Potentials of the Copernicus Sentinel Programme for the Agro-Industry

Quadratic is currently studying problems encountered in the agro-industrial sector and develops for its partners real-time monitoring tools and decision support tools, intended to help them manage their logistics. Quadratic, conscious of the whole agroindustry, thinks more upstream of this project, at the very source of the food value chain: the crop fields and their efficiency.

Crops (Source: Progressive Media Group)

Crops (Source: Progressive Media Group)

Productivity of crop fields varies from year to year, due to the central and capricious role of meteorological factors. While it is difficult to juggle with the aspect of weather, one could however ask “How can I make my farm more productive”? Asking this question comes with two sub questions: “How can I increase the performances of my crop fields?”, and, “How can I be more cost-efficient?”

One of the key feature in helping farmers to make crops more productive is, first, to know their fields by monitoring them. Knowing the exact moment to plant grains, to use fertilizers, and, most importantly, on which part of the field to do it, are the objectives of precision farming, also called smart farming. Regular and precise crop field observations require a lot of time most farmers cannot spend.

What if an external observation tool, spatially precise, temporally very regular and above all, FREE, could be considered? This is exactly where the ESA and European Union’s Copernicus programme comes into play! With the already operational Sentinel 1, 2 and 3 satellites, it is now possible to observe every point on the European continent, with a resolution of 10 m, in the visible band, with a revisit time of 5 days at the Equator (3 days at our latitudes)! Data are freely available and a tremendous amount of information can be harvested out of every single pixel. Exploiting temporal successive images makes it possible to monitor crop growth by defining spectral signatures. For the full Copernicus programme, please see here: http://www.copernicus.eu/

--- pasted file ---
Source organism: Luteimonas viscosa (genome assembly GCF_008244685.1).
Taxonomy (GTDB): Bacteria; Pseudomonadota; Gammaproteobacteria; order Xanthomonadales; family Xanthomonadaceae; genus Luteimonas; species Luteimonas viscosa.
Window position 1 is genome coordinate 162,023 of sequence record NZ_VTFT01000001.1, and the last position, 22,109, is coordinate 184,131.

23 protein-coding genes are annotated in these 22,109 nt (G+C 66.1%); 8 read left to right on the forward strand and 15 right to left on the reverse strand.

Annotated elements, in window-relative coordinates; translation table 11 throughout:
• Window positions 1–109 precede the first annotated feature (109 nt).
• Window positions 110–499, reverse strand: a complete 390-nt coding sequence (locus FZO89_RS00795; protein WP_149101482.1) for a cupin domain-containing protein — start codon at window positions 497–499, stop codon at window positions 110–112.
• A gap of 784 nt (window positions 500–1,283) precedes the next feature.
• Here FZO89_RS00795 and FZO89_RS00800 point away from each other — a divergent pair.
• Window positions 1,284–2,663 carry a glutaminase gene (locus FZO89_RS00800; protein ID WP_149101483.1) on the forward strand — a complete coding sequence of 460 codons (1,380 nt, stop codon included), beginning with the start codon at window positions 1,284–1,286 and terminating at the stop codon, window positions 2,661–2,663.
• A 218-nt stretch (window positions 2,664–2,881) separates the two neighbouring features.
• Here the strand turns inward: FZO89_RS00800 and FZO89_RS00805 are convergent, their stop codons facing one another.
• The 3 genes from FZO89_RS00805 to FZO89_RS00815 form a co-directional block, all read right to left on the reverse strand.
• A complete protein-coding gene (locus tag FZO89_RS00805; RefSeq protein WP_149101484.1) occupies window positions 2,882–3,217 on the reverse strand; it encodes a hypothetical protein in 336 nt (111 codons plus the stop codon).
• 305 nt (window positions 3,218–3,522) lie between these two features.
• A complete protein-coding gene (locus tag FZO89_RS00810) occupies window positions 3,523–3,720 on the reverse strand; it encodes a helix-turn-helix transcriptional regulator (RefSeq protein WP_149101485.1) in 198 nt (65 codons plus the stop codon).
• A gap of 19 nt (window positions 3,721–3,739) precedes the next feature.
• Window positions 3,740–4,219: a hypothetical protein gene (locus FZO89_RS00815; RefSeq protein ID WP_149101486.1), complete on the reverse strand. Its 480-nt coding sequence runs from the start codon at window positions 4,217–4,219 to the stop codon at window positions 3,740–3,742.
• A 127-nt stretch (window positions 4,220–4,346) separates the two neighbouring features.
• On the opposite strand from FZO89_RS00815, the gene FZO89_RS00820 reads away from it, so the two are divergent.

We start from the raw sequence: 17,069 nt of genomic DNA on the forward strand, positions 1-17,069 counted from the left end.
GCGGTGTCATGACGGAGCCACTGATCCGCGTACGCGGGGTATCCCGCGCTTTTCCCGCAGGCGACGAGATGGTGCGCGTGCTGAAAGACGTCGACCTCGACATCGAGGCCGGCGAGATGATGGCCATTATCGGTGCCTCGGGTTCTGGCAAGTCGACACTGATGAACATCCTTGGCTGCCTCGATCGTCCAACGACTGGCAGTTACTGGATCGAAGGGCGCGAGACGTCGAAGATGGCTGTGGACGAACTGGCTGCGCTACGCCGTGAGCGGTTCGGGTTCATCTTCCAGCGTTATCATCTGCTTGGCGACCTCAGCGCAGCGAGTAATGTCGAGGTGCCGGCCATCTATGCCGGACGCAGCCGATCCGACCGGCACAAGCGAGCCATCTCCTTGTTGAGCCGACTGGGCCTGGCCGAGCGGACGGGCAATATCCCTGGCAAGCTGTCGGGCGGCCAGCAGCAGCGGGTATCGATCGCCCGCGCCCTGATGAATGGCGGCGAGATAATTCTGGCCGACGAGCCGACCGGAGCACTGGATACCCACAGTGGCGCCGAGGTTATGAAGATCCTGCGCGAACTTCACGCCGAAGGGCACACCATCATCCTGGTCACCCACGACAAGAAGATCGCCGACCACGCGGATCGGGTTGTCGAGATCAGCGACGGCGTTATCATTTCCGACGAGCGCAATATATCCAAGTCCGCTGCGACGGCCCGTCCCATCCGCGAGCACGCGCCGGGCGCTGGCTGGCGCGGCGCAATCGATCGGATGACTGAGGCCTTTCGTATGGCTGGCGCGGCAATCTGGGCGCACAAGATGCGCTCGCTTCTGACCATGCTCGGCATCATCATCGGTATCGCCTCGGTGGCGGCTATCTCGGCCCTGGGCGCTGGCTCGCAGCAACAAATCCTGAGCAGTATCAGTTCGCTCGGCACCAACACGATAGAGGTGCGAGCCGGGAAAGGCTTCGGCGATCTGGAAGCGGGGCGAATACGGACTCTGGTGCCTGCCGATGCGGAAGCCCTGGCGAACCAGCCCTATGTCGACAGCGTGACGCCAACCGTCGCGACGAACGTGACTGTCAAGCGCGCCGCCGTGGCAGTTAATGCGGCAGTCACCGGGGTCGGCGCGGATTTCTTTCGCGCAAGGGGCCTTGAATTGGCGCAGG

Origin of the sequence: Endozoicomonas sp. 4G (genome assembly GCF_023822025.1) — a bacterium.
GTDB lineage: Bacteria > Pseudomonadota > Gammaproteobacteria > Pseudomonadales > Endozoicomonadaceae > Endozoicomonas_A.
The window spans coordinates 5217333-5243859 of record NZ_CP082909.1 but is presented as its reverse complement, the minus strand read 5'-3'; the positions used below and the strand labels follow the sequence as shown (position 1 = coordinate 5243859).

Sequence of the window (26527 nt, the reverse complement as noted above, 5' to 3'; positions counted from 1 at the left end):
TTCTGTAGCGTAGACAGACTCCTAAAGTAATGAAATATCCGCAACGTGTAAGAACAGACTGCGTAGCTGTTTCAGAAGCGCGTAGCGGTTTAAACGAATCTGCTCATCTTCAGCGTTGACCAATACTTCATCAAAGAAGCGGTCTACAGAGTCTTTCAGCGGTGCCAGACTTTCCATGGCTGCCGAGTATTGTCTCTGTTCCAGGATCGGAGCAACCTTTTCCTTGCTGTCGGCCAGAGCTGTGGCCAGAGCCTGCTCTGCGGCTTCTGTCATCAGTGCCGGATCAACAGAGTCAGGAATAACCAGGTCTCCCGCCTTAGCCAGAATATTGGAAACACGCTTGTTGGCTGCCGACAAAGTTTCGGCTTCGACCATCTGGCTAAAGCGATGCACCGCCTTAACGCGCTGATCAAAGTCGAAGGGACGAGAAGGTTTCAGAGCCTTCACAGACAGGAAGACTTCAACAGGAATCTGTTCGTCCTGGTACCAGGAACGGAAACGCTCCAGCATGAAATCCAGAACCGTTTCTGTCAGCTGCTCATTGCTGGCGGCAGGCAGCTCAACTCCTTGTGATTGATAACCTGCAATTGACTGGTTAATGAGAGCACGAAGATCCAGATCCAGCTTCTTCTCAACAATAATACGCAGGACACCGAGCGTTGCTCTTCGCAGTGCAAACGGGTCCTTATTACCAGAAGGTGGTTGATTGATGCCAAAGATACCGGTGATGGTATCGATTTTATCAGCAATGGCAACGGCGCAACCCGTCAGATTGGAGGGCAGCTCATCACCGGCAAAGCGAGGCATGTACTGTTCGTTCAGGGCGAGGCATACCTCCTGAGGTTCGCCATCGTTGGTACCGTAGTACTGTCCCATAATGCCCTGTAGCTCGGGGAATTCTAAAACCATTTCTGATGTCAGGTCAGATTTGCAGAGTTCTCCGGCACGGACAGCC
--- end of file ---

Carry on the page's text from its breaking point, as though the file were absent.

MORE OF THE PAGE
Sentinel-2 satellite (Source: Wikimedia)

Sentinel-2 satellite (Source: Wikimedia)

 

Sentinel-1’s payload is a Synthetic Aperture Radar (SAR) operating in the radar’s C-Band (microwave). It is hence not affected by meteorological conditions and signals cross all the cloud layers. Radar wavelengths can be used by day and night.

Sentinel-2 has a multispectral instrument operating in 13 different bands ranging from the visible to the near and short wave infrared spectrum. The visible bands are subject to cloud cover, making the theoretical revisit time of 5 days often longer. Most of the information useful for crop field monitoring can be gathered from Sentinel-2 images.

 

 

Quadratic is actively working on getting most out of temporal Sentinel-1 and Sentinel-2 images, in order to provide constant growth and health status of crop fields. The resolution of the Sentinel images gives information which parts of the field require more attention than other parts. In situ observations could be performed to fine grain even more the model used to make the direct link between the spectral signature of fields and the crop type, evolution stage, hydric regime, etc. Why not keeping up to date a diary for every single parcel to retrieve all the history of every single parcel?

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